A “WHALE penis” sculpture which cost £35,000 and caused huge controversy with local residents is to be removed.
The “phantom” was designed by world-renowned Scottish artist David Mach and was created to welcome folk to Kirkcaldy, Fife.
However, critics described the statue as looking similar to a whale phallus. Matters were made worse when the creation quickly started to show signs of decay.
The 30ft sculpture has had to be fenced off amid fears that it was becoming a danger to public safety.
David today confirmed that he would fund a completely new sculpture for the site out of his own pocket.
He confirmed that after recently visiting what he himself calls his “ugliest” sculpture he had decided to scrap it.
He said: “The weather is too tough for it, it’s just not managing.
“It’s a real thug of a thing. I thought the strength of it would have worked.
“But the bits want to break off themselves. I’ll try and salvage it myself.
“I’ll try and make it prettier.”
David, who originally comes from Methil, has said he wants to honour his contract with Morrisons and has started thinking of new ideas on how to replace it.
He added: “I’m always having to come up with ideas, I like what they’ve done with the sea wall.
“They’ve done a really good job of the it, it would be good to do something which would connected to that.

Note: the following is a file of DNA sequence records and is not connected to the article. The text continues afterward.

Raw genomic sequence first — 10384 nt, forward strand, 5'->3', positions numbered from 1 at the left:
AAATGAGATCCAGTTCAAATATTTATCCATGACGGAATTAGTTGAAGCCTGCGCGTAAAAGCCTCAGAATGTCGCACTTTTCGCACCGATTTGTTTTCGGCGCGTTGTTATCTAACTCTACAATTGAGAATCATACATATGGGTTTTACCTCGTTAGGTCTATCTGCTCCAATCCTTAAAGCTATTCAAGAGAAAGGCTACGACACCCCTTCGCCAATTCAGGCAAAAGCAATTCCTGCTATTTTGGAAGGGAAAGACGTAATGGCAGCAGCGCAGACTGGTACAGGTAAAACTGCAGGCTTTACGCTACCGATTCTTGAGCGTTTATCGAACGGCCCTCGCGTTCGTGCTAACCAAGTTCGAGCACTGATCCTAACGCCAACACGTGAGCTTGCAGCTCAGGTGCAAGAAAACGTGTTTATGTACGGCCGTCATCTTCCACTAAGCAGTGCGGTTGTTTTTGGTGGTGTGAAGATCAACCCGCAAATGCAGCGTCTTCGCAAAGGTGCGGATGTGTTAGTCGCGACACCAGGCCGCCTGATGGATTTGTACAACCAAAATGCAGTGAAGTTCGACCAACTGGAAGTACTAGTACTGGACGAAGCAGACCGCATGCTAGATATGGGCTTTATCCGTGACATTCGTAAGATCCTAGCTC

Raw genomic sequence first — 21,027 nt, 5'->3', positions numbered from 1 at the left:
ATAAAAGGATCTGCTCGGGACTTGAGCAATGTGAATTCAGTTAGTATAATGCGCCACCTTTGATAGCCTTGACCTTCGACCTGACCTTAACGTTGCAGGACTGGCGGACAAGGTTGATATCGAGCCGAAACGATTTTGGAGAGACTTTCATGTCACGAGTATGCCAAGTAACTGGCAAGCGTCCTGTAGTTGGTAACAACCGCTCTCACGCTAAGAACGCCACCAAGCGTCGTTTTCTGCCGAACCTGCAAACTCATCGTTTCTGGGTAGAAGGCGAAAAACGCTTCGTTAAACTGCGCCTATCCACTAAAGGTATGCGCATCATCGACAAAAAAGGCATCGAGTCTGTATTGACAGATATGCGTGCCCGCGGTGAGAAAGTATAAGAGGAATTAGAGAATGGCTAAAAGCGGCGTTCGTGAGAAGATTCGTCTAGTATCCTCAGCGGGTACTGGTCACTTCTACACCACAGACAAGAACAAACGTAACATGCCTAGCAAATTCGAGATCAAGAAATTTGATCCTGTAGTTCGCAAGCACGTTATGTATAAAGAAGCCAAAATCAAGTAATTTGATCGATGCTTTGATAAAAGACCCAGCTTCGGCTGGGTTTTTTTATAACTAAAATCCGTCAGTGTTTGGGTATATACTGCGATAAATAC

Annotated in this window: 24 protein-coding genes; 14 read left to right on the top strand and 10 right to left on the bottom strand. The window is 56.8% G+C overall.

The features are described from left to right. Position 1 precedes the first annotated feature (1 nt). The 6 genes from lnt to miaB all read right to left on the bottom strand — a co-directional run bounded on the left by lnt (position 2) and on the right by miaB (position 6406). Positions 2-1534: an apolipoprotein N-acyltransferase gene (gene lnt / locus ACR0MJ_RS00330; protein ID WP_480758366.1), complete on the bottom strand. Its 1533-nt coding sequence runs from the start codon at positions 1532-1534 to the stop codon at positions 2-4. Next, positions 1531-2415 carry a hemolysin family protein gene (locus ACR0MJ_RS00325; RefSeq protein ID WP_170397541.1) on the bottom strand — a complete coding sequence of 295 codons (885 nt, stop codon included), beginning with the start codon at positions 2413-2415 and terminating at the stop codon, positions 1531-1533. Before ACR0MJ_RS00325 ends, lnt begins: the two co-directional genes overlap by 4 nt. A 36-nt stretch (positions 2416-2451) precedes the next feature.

“I’m attached to the place and I’d like to make something for the people.”
One of the sculpture’s main detractors, Councillor Neil Crooks, who originally compared the figure to a whale penis, has welcomed David’s decision.
Speaking to the Fife Free Press, he said: “I spoke to David directly in recent days about the issue and I’d like to commend him for taking the decision to replace it, which can’t have been an easy one to make.
“It has been well documented that I’m not a fan of the sculpture, and while in this case the physical make up of the art work has proven to have failed, I’m confident David, who is rightly respected throughout the art world ,will come up with a fitting solution.
“The Kirkcaldy waterfront has huge potential and the artist’s willingness to find a suitable alternative must be seen as a positive and possible trigger for further creativity in the area.”
The towering feature was commissioned by the local Morrisons supermarket for £35,000 in 2013 with the sculpture being erected two years later.
The design is made of driftwood and is supposed to represent waves, with numerous metal tacks to catch sunlight, however, some have claimed it looks like something completely different.
The 62-year-old sculptor, who has been nominated for the Turner Prize. is famous for work including the “Big Heids” on M8 near Glasgow and his “Out of order” red telephone boxes in Kingston Upon Thames, London.